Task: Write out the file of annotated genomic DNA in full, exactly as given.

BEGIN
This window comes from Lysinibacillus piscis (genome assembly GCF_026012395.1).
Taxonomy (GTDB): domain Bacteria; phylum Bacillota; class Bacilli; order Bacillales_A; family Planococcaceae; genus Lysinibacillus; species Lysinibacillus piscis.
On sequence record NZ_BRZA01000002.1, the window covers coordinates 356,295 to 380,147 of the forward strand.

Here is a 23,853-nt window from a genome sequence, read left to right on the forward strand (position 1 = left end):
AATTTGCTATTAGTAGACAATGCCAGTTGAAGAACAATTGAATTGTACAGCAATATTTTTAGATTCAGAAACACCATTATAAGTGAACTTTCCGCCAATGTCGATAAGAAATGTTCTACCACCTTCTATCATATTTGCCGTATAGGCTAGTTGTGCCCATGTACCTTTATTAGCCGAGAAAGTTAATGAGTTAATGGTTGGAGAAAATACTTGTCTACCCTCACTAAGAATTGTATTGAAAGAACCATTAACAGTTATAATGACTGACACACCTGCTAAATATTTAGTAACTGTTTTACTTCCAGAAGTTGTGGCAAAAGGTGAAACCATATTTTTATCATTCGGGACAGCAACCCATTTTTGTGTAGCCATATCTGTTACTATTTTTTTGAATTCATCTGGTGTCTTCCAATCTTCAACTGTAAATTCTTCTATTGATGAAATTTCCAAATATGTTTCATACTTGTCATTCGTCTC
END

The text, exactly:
This window comes from Lysinibacillus piscis (genome assembly GCF_026012395.1).
Taxonomy (GTDB): domain Bacteria; phylum Bacillota; class Bacilli; order Bacillales_A; family Planococcaceae; genus Lysinibacillus; species Lysinibacillus piscis.
On sequence record NZ_BRZA01000002.1, the window covers coordinates 356,295 to 380,147 of the forward strand.

Here is a 23,853-nt window from a genome sequence, read left to right on the forward strand (position 1 = left end):
AATTTGCTATTAGTAGACAATGCCAGTTGAAGAACAATTGAATTGTACAGCAATATTTTTAGATTCAGAAACACCATTATAAGTGAACTTTCCGCCAATGTCGATAAGAAATGTTCTACCACCTTCTATCATATTTGCCGTATAGGCTAGTTGTGCCCATGTACCTTTATTAGCCGAGAAAGTTAATGAGTTAATGGTTGGAGAAAATACTTGTCTACCCTCACTAAGAATTGTATTGAAAGAACCATTAACAGTTATAATGACTGACACACCTGCTAAATATTTAGTAACTGTTTTACTTCCAGAAGTTGTGGCAAAAGGTGAAACCATATTTTTATCATTCGGGACAGCAACCCATTTTTGTGTAGCCATATCTGTTACTATTTTTTTGAATTCATCTGGTGTCTTCCAATCTTCAACTGTAAATTCTTCTATTGATGAAATTTCCAAATATGTTTCATACTTGTCATTCGTCTC